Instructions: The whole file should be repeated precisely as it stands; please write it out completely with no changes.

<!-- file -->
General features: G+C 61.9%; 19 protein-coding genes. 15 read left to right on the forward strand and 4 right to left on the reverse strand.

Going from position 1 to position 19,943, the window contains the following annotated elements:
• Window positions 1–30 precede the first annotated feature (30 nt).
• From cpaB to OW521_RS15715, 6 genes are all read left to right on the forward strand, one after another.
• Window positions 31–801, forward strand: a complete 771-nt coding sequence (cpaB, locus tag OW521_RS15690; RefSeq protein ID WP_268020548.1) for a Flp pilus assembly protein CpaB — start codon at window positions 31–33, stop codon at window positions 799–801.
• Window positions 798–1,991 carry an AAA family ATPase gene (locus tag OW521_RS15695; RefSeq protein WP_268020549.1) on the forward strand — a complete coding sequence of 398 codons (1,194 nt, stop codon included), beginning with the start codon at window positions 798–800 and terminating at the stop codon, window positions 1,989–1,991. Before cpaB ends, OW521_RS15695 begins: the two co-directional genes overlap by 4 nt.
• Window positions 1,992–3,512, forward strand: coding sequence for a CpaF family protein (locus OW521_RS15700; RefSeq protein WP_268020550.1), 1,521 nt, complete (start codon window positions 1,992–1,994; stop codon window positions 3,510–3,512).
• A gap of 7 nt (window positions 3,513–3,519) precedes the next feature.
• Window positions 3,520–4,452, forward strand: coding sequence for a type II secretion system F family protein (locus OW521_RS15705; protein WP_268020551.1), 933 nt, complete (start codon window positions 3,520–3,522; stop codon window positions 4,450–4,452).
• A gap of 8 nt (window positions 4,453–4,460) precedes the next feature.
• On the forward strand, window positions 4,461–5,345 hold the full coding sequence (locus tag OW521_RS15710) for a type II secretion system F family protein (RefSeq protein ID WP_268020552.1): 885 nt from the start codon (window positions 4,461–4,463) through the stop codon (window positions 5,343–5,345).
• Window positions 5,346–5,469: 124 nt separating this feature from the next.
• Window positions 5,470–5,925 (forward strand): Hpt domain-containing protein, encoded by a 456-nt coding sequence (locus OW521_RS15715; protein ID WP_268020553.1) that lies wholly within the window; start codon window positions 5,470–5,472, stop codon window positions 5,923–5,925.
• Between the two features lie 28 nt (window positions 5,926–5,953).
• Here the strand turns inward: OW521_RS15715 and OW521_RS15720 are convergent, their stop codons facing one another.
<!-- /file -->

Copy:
General features: G+C 61.9%; 19 protein-coding genes. 15 read left to right on the forward strand and 4 right to left on the reverse strand.

Going from position 1 to position 19,943, the window contains the following annotated elements:
• Window positions 1–30 precede the first annotated feature (30 nt).
• From cpaB to OW521_RS15715, 6 genes are all read left to right on the forward strand, one after another.
• Window positions 31–801, forward strand: a complete 771-nt coding sequence (cpaB, locus tag OW521_RS15690; RefSeq protein ID WP_268020548.1) for a Flp pilus assembly protein CpaB — start codon at window positions 31–33, stop codon at window positions 799–801.
• Window positions 798–1,991 carry an AAA family ATPase gene (locus tag OW521_RS15695; RefSeq protein WP_268020549.1) on the forward strand — a complete coding sequence of 398 codons (1,194 nt, stop codon included), beginning with the start codon at window positions 798–800 and terminating at the stop codon, window positions 1,989–1,991. Before cpaB ends, OW521_RS15695 begins: the two co-directional genes overlap by 4 nt.
• Window positions 1,992–3,512, forward strand: coding sequence for a CpaF family protein (locus OW521_RS15700; RefSeq protein WP_268020550.1), 1,521 nt, complete (start codon window positions 1,992–1,994; stop codon window positions 3,510–3,512).
• A gap of 7 nt (window positions 3,513–3,519) precedes the next feature.
• Window positions 3,520–4,452, forward strand: coding sequence for a type II secretion system F family protein (locus OW521_RS15705; protein WP_268020551.1), 933 nt, complete (start codon window positions 3,520–3,522; stop codon window positions 4,450–4,452).
• A gap of 8 nt (window positions 4,453–4,460) precedes the next feature.
• On the forward strand, window positions 4,461–5,345 hold the full coding sequence (locus tag OW521_RS15710) for a type II secretion system F family protein (RefSeq protein ID WP_268020552.1): 885 nt from the start codon (window positions 4,461–4,463) through the stop codon (window positions 5,343–5,345).
• Window positions 5,346–5,469: 124 nt separating this feature from the next.
• Window positions 5,470–5,925 (forward strand): Hpt domain-containing protein, encoded by a 456-nt coding sequence (locus OW521_RS15715; protein ID WP_268020553.1) that lies wholly within the window; start codon window positions 5,470–5,472, stop codon window positions 5,923–5,925.
• Between the two features lie 28 nt (window positions 5,926–5,953).
• Here the strand turns inward: OW521_RS15715 and OW521_RS15720 are convergent, their stop codons facing one another.